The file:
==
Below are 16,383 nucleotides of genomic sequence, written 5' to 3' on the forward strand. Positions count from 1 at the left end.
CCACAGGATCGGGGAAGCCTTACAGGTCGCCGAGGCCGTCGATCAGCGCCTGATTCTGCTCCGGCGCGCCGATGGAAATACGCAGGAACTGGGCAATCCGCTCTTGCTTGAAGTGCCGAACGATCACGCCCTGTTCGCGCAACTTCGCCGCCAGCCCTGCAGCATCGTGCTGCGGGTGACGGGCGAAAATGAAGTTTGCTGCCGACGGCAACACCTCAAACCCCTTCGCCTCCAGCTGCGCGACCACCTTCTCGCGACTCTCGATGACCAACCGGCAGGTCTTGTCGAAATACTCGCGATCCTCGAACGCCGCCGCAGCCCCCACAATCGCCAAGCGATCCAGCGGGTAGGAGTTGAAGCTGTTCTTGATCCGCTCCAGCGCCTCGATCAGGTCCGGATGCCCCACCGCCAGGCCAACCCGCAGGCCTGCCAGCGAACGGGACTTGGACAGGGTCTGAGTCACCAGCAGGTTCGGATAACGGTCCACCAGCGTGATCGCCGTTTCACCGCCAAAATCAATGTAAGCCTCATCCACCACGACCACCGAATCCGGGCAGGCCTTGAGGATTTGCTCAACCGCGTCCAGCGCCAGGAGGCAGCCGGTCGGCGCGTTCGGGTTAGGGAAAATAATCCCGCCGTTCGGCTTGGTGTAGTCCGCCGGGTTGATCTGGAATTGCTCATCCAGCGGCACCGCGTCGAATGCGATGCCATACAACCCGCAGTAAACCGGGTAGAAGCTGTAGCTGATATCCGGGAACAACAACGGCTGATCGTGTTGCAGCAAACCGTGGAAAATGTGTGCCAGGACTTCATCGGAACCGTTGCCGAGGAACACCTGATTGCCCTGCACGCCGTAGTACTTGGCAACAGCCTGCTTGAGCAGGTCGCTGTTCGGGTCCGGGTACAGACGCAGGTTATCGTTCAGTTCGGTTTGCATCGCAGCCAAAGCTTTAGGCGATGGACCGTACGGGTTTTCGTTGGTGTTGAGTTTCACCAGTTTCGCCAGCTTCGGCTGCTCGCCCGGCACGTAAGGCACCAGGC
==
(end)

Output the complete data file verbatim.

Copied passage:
Below are 16,383 nucleotides of genomic sequence, written 5' to 3' on the forward strand. Positions count from 1 at the left end.
CCACAGGATCGGGGAAGCCTTACAGGTCGCCGAGGCCGTCGATCAGCGCCTGATTCTGCTCCGGCGCGCCGATGGAAATACGCAGGAACTGGGCAATCCGCTCTTGCTTGAAGTGCCGAACGATCACGCCCTGTTCGCGCAACTTCGCCGCCAGCCCTGCAGCATCGTGCTGCGGGTGACGGGCGAAAATGAAGTTTGCTGCCGACGGCAACACCTCAAACCCCTTCGCCTCCAGCTGCGCGACCACCTTCTCGCGACTCTCGATGACCAACCGGCAGGTCTTGTCGAAATACTCGCGATCCTCGAACGCCGCCGCAGCCCCCACAATCGCCAAGCGATCCAGCGGGTAGGAGTTGAAGCTGTTCTTGATCCGCTCCAGCGCCTCGATCAGGTCCGGATGCCCCACCGCCAGGCCAACCCGCAGGCCTGCCAGCGAACGGGACTTGGACAGGGTCTGAGTCACCAGCAGGTTCGGATAACGGTCCACCAGCGTGATCGCCGTTTCACCGCCAAAATCAATGTAAGCCTCATCCACCACGACCACCGAATCCGGGCAGGCCTTGAGGATTTGCTCAACCGCGTCCAGCGCCAGGAGGCAGCCGGTCGGCGCGTTCGGGTTAGGGAAAATAATCCCGCCGTTCGGCTTGGTGTAGTCCGCCGGGTTGATCTGGAATTGCTCATCCAGCGGCACCGCGTCGAATGCGATGCCATACAACCCGCAGTAAACCGGGTAGAAGCTGTAGCTGATATCCGGGAACAACAACGGCTGATCGTGTTGCAGCAAACCGTGGAAAATGTGTGCCAGGACTTCATCGGAACCGTTGCCGAGGAACACCTGATTGCCCTGCACGCCGTAGTACTTGGCAACAGCCTGCTTGAGCAGGTCGCTGTTCGGGTCCGGGTACAGACGCAGGTTATCGTTCAGTTCGGTTTGCATCGCAGCCAAAGCTTTAGGCGATGGACCGTACGGGTTTTCGTTGGTGTTGAGTTTCACCAGTTTCGCCAGCTTCGGCTGCTCGCCCGGCACGTAAGGCACCAGGC